It is easy to think of 1836 as the year that hostilities ceased between Mexico and Texas. Though Texas was an independent republic until 1845, area conflicts continued with Mexico on a fairly regular basis until the conclusion of the Mexican-American War which ended some twelve years later.Read the rest of this entry »
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The famous naturalist John Audubon came to Texas in 1837. Portions of his journal were excerpted in the Galveston Daily News on November 27, 1875, citing the San Marcos Free Press.Read the rest of this entry »
“Twin Sister” replicas at San Jacinto Battleground (image in public domain)
The “Twin Sisters” refers to two field pieces (artillery pieces) donated by ladies of Cincinnati, Ohio to the cause of the Texas Revolution. According to an article in the Austin American-Statesman from 1874, they were two identical six pound rifle cannon that were built by a Mr. Tatum at a foundry in Cincinnati and shipped by riverboat to Texas. They were delivered in person by Mr. Tatum himself in time to be used by General Sam Houston in the Battle of San Jacinto. Following the Revolution they became prized relics and were known to have been fired at ceremonial occasions including the fifth anniversary of the Battle of San Jacinto and the inauguration of Gen. Houston as President of the Republic of Texas.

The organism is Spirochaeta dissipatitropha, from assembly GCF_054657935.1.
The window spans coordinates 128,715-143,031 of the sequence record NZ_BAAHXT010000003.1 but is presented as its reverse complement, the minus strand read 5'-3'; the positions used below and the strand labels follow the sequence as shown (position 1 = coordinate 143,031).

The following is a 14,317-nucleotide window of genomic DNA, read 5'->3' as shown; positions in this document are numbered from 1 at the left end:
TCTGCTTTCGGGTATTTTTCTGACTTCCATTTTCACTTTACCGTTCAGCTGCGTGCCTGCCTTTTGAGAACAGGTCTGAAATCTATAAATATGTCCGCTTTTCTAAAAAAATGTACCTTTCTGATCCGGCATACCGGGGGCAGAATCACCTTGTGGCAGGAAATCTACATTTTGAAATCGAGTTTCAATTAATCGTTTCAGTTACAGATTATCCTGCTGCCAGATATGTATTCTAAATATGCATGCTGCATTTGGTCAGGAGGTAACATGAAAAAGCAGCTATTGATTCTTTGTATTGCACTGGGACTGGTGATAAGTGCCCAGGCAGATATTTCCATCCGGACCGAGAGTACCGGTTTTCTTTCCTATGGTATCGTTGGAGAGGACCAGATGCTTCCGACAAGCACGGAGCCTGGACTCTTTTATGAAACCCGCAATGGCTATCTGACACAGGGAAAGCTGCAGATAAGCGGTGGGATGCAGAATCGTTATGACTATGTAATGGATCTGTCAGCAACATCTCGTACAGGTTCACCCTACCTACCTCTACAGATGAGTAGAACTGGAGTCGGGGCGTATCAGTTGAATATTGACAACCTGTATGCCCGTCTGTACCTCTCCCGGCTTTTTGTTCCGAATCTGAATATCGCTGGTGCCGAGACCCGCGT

(Image credit: Findagrave)
Thomas Jefferson Rusk is considered to be one of the fathers of Texas. He was born in South Carolina on December 5, 1803 to Irish immigrant John Rusk and his wife Mary Sterritt Rusk, and was one of seven children. He had a modest upbringing as his father was a stone mason. The family lived on the estate of John C. Calhoun who was his mentor. Rusk studied the law and was admitted to the South Carolina bar.
As early as the 1880s, supporters were wanting to place a memorial to those Texans who were killed in the Battle of San Jacinto. On August 10, 1881, about forty-five years after the historic battle, the New Orleans Times-Picayune carried a story stating that such a monument had been completed by Messrs. A. Allen and Co. The monument was complete except for the proposed engraving to be placed on it. It was described as a plain square spire made of blue American marble, fifteen and a half feet high and was to be set on a two foot foundation, making the whole structure just under eighteen feet tall.